Right. At least it seems like powerful men can no longer take for granted that they will never be exposed. Do you think the culture of impunity has been dented in the wake of #MeToo?

Maybe. I guess we will see. It hasn’t been that long. Also, I think that most people think that what they’re doing is perfectly okay.

I think people have a generally very shallow understanding of things, unless they’ve taken a lot of time and a lot of energy to figure out what this grey zone looks like — what these power imbalances do, what human rights are, what hierarchy means, what consent is. Understanding that actually takes a tremendous amount of effort, not just a terrified thought when you read a headline — “oh shit, I better not do shit anymore.”

So in the absence of that sort of deeper work, most powerful men won’t know what they’re doing. They will think they’re good.

“Everyone always thinks they’re good.” That’s actually a line in my play.

To be clear, I don’t think this is about men. I think this is about the behaviour of people in power. In fact, one of the people in this play who commits some of the most atrocious abuses of power is a woman.

So obviously if people want to start doing that deeper work, they should just come to your play.

Ha! Maybe.

I think my play does ask for change. It asks for bystander change. I think it asks for people to examine the ways in which their strict categories of ‘victim,’ ‘perpetrator,’ ‘good guy,’ ‘bad guy’ are actually far more muddied than they realize. And that we have to operate based on the knowledge that almost everybody could be a victim. Almost everybody is a perpetrator. And we all have a part to play in [finding] justice.

Pierre Antoine Lafon Simard and Zoë Sweet.
Photo: Andrew Alexander

Does that explain why you’re interested in exploring these issues through story-telling?

Well, I do work in politics. Politics requires simple, repeatable, and airtight soundbites that you have to say are true and that you have to campaign on.

Art will inevitably seek the cracks inside any dogma, in any ideology.

I exploit the tools of politics to campaign for the greater good. Whatever I decide is the greater good — ha ha.

You need a room full of people chanting the same thing. But there is something deeply anti-intellectual, anti-emotional in that. Because it refuses or is somehow weakened by the existence of contradiction and of hypocrisy inside any dogma, or any ideology, or any chant.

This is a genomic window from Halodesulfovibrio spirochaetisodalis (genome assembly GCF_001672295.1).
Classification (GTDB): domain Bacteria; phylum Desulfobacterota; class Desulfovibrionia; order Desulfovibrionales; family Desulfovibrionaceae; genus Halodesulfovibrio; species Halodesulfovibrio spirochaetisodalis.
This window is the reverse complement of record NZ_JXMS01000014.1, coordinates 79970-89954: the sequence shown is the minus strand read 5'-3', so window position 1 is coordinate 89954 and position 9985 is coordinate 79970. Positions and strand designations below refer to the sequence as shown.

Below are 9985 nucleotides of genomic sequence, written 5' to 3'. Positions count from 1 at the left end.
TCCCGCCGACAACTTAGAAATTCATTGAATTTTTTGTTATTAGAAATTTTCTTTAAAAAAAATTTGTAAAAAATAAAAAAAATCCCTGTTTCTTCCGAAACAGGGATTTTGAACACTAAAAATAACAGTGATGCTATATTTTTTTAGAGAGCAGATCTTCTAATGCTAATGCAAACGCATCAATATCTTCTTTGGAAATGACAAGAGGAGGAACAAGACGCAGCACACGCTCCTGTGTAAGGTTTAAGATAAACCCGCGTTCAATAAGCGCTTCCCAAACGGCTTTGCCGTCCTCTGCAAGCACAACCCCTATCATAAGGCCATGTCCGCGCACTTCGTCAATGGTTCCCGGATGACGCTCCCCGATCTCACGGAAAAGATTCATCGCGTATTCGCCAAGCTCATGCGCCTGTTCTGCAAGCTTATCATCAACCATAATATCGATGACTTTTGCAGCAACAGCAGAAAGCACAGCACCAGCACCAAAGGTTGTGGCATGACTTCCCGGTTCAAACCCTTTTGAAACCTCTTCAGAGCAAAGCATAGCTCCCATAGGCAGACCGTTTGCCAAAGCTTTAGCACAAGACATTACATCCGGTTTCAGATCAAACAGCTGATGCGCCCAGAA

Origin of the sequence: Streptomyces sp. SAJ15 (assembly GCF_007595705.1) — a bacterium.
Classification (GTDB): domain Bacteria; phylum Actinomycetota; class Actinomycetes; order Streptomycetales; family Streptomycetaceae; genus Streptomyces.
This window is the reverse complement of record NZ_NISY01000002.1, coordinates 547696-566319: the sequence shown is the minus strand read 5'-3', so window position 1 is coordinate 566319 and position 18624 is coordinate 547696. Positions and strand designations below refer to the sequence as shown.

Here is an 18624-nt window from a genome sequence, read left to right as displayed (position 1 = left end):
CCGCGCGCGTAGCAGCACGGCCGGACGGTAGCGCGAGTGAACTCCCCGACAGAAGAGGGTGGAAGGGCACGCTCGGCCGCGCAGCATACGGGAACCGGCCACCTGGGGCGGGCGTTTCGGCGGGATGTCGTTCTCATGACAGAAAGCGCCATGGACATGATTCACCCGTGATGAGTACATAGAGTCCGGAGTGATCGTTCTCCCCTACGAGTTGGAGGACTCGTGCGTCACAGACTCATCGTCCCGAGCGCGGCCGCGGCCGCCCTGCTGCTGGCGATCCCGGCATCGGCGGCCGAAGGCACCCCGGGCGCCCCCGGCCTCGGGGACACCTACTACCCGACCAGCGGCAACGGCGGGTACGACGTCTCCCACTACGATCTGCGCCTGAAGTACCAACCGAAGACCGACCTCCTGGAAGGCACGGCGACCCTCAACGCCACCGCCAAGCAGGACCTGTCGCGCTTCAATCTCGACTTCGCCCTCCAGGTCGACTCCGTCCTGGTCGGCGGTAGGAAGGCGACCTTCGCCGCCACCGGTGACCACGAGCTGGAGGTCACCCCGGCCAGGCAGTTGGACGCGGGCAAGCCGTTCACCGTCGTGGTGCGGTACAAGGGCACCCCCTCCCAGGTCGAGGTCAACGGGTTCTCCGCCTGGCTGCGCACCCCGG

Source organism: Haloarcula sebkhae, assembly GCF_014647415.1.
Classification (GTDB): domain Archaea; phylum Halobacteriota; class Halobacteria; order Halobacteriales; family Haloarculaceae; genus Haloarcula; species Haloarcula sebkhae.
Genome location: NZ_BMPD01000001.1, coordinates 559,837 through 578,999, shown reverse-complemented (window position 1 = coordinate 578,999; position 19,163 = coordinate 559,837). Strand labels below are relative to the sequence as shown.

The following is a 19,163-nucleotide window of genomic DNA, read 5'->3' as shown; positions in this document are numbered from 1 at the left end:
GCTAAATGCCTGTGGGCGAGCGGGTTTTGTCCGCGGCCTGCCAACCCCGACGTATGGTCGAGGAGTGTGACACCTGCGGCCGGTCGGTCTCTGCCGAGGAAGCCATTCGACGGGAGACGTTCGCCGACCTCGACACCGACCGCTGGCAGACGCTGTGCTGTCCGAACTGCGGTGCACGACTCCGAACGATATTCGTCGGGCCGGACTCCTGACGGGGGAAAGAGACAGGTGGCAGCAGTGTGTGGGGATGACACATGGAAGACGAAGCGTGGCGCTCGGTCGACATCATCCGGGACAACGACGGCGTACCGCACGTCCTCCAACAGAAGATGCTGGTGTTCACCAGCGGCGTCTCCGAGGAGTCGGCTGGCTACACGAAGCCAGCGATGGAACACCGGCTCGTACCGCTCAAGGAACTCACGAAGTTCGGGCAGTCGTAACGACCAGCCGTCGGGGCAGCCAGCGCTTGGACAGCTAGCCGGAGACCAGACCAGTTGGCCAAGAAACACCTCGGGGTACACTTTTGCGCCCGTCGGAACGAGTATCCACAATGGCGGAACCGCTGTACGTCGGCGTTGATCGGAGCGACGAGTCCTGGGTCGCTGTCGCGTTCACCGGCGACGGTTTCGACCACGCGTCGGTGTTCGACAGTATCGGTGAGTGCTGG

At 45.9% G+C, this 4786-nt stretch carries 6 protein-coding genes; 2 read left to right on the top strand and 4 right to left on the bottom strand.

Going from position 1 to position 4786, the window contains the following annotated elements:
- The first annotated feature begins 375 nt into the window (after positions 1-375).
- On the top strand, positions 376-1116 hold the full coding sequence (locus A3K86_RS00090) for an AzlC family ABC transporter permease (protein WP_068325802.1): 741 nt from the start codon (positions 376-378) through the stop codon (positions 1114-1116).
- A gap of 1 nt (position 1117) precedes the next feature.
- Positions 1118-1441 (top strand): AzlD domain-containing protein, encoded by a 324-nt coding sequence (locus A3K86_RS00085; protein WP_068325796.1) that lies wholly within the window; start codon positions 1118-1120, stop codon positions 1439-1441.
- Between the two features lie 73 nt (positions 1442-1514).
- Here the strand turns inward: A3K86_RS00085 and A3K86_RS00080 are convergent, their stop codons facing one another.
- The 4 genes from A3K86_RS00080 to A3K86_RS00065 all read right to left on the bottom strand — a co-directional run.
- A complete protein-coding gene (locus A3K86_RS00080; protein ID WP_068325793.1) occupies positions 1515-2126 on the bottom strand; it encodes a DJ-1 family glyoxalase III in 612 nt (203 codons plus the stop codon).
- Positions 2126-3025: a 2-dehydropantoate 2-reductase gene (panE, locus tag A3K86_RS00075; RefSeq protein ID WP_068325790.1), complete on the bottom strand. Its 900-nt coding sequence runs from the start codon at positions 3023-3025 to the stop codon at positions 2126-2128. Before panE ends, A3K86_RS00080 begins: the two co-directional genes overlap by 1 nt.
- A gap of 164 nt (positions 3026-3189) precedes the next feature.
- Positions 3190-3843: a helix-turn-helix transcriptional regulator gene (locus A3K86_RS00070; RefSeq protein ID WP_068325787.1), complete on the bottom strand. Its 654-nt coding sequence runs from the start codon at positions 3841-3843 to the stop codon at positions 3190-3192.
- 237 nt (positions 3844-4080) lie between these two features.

The beautiful thing about art for me is that it flows into those spaces. So whenever I come against something where I go “Ooh, this doesn’t quite work” — that’s where I seek out art.

Maybe some writers find their conclusion before they begin a writing process. I don’t. I start writing things, usually, when I come up against a problem I don’t know how to fix.  As soon as I come across something where I think “I can’t fix this on my own” — that’s when I start writing. You know, instead of going to therapy.

What do we gain by exploring some of this complexity?

Well, it’s more the grey zone stuff that we’re reconciled to. We haven’t had very sophisticated tools to detect some of the abuse — or know when we’re perpetrating it against others. That’s why we call it a rape culture.

There’s a line in the play where somebody asks somebody else “Why didn’t you come to the police after you were raped?” And the character says “Because I don’t know when that is. Because there’s the time you were raped, the time you realized you were raped, and there’s the time you decided to tell somebody you were raped. These are different times.”

I think people are more aware of these dynamics because of #MeToo. There’s more of a conversation.

I think that men who want to be feminists will probably think about their behaviour more. Hopefully women will too. Although  [#MeToo] didn’t do the best job of pointing out the ways women are complicit and also guilty.

Was there just not enough talk about hierarchy and power?

Yeah. And this is one of the problems with how it’s being interpreted, right? Because then it breeds men’s rights activists who feel like men are being attacked, or there’s a war against men.

Because the simple narrative is that men are villains who are doing horrible shit to women. As opposed to the actual narrative, which is that capitalism and power have created immeasurable vulnerability within society.

That’s a much more difficult transformation, of course. It’s more than “hey men, learn to ask for consent.” Because it implicates everyone.Behaviour is running at the GCTC March 12-31. There will be a free live stream for World Theatre Day — March 27  at 8pm on behaviourplay.ca.

Sarah Kitz. Photo: Andrew Alexander